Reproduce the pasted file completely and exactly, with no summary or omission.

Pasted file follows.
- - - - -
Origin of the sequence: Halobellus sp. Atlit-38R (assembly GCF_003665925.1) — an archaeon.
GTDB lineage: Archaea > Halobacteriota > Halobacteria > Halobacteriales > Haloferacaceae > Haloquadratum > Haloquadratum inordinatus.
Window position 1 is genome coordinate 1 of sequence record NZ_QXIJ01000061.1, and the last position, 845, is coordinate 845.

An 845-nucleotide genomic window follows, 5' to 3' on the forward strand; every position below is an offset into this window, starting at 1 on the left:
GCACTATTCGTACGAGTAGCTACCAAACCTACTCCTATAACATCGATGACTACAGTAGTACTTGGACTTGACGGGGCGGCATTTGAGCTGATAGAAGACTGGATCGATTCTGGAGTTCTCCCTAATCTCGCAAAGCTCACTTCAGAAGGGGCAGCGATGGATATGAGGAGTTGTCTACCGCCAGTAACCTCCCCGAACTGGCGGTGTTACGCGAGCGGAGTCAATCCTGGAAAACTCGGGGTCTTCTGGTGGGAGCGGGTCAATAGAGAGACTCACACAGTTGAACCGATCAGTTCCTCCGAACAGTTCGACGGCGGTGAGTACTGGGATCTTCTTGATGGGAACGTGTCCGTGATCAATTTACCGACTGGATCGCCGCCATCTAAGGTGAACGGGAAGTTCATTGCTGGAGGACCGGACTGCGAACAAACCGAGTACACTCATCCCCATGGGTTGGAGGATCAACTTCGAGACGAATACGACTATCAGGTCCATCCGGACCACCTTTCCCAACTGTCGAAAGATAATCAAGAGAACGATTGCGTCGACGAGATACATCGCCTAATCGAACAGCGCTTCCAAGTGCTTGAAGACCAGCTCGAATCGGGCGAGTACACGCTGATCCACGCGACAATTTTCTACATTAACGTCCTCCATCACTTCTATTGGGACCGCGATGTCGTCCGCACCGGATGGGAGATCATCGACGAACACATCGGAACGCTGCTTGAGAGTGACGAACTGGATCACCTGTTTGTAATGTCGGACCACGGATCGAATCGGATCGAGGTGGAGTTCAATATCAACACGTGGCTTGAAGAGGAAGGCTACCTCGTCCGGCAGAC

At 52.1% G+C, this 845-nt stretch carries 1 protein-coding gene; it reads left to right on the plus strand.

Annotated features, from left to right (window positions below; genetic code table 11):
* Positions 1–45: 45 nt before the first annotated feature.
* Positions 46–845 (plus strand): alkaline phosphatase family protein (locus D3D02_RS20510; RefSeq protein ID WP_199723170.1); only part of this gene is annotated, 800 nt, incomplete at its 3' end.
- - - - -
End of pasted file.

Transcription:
Origin of the sequence: Halobellus sp. Atlit-38R (assembly GCF_003665925.1) — an archaeon.
GTDB lineage: Archaea > Halobacteriota > Halobacteria > Halobacteriales > Haloferacaceae > Haloquadratum > Haloquadratum inordinatus.
Window position 1 is genome coordinate 1 of sequence record NZ_QXIJ01000061.1, and the last position, 845, is coordinate 845.

An 845-nucleotide genomic window follows, 5' to 3' on the forward strand; every position below is an offset into this window, starting at 1 on the left:
GCACTATTCGTACGAGTAGCTACCAAACCTACTCCTATAACATCGATGACTACAGTAGTACTTGGACTTGACGGGGCGGCATTTGAGCTGATAGAAGACTGGATCGATTCTGGAGTTCTCCCTAATCTCGCAAAGCTCACTTCAGAAGGGGCAGCGATGGATATGAGGAGTTGTCTACCGCCAGTAACCTCCCCGAACTGGCGGTGTTACGCGAGCGGAGTCAATCCTGGAAAACTCGGGGTCTTCTGGTGGGAGCGGGTCAATAGAGAGACTCACACAGTTGAACCGATCAGTTCCTCCGAACAGTTCGACGGCGGTGAGTACTGGGATCTTCTTGATGGGAACGTGTCCGTGATCAATTTACCGACTGGATCGCCGCCATCTAAGGTGAACGGGAAGTTCATTGCTGGAGGACCGGACTGCGAACAAACCGAGTACACTCATCCCCATGGGTTGGAGGATCAACTTCGAGACGAATACGACTATCAGGTCCATCCGGACCACCTTTCCCAACTGTCGAAAGATAATCAAGAGAACGATTGCGTCGACGAGATACATCGCCTAATCGAACAGCGCTTCCAAGTGCTTGAAGACCAGCTCGAATCGGGCGAGTACACGCTGATCCACGCGACAATTTTCTACATTAACGTCCTCCATCACTTCTATTGGGACCGCGATGTCGTCCGCACCGGATGGGAGATCATCGACGAACACATCGGAACGCTGCTTGAGAGTGACGAACTGGATCACCTGTTTGTAATGTCGGACCACGGATCGAATCGGATCGAGGTGGAGTTCAATATCAACACGTGGCTTGAAGAGGAAGGCTACCTCGTCCGGCAGAC

At 52.1% G+C, this 845-nt stretch carries 1 protein-coding gene; it reads left to right on the plus strand.

Annotated features, from left to right (window positions below; genetic code table 11):
* Positions 1–45: 45 nt before the first annotated feature.
* Positions 46–845 (plus strand): alkaline phosphatase family protein (locus D3D02_RS20510; RefSeq protein ID WP_199723170.1); only part of this gene is annotated, 800 nt, incomplete at its 3' end.